Spring 2000

Geoff Mess, Terry Tao, Christoph Thiele

Homework is due Tuesday June 13th!  Please hand in your assignments to any one of the three lecturers.

This course is intended for math undergraduates interested in mathematical problem solving, and also as training for those of you who are interested in participating in the Putnam competition next December.  This course is quite different from the regular math courses offered at UCLA, which are focussed on a single branch of mathematics and specific types of applications.  This course is less formal, and emphasizes problem solving, creative thought, and exposition skills rather than learning theory or specialized techniques for solving specific problems.

We meet weekly.  At each session we discuss one or two interesting mathematical problems.  Generally, these problems require some thought and ingenuity to solve, and usually cannot be done just by textbook application of various recipes taught in other courses.  Each week, the students are expected to write up solutions to these mathematical problems.  Emphasis will be given not just for getting the answer correct, but for explaining it in a clear manner.  The assignments will be graded in detail, with attention given to exposition as well as technique and correctness.  Even if you don't obtain a complete answer, please do write up any partial progress or other thoughts on the problem; we will read them and comment on them thoroughly.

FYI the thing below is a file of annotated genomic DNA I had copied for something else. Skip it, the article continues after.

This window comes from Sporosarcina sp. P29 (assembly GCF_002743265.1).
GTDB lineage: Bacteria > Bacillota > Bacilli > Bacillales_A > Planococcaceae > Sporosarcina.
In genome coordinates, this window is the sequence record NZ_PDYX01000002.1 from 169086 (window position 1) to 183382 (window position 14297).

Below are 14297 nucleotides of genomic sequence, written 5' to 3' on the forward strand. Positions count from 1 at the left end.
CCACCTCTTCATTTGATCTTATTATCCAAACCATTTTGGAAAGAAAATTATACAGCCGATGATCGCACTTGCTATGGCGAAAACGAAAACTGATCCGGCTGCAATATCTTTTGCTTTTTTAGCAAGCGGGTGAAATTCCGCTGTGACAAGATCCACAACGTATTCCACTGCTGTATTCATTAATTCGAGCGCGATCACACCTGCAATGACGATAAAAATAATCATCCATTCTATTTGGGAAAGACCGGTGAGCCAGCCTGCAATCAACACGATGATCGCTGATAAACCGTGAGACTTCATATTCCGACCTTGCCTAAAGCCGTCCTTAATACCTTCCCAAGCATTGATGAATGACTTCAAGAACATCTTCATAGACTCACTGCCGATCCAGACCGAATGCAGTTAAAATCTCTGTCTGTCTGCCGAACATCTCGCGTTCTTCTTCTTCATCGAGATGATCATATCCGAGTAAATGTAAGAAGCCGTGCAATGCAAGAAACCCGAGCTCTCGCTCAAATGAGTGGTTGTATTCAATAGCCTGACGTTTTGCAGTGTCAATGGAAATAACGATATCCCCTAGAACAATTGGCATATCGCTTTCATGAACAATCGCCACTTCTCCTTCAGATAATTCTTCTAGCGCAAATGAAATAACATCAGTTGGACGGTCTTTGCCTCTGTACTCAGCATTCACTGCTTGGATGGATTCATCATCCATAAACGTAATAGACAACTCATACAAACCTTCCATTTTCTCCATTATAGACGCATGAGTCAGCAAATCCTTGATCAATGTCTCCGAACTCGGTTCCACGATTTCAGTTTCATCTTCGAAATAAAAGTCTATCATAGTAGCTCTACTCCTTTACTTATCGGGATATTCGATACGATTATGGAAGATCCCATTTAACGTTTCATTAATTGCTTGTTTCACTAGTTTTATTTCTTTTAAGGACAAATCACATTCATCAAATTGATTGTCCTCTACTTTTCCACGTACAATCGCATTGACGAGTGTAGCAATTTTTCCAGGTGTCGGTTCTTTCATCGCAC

This course is worth 2 units of course credit, and the assessment consists of the weekly homework assignments.  Students who wish to participate for credit should fill out a Math 199 enrollment form from the Math Department office, and present it to Geoff Mess for signing.

First homework assignment (to be discussed in the Apr 11 session, then due at the next session on Apr 18):
• Question 1: Find a way to divide a square into a finite number of acute-angled triangles, or show that no such division is possible.
• Question 2: Suppose that every point in the plane R2 is colored either red, white, or blue.  Show that there exists two points in the plane which are exactly 1 inch apart and have the same color.

Second homework assignment (to be discussed in the Apr 18 session, then due at the next session on Apr 25)
• Question 1: Show that for any set of five integers, we can always choose three of these integers whose sum is a multiple of 3.
• Question 2: Let n be a positive integer.  Prove that 2n-1 divides n! if and only if n is a power of 2 (i.e. n = 2k for some non-negative integer k).

Third homework assignment (to be discussed in the Apr 25 session, then due at the next session on May 2)
• Question 1: Find the last digit of 2^(3^(4^5)).  (Here we use the notation x^y to denote the exponential xy).
• Question 2: 1262 = 15876 and 1162=13456 are perfect squares which end in strings of consecutive digits (876 and 3456 respectively).  What is the longest such string that you can find at the end of a perfect square?

Fourth homework assignment (to be discussed in the May 2 session, then due at the next session on May 9)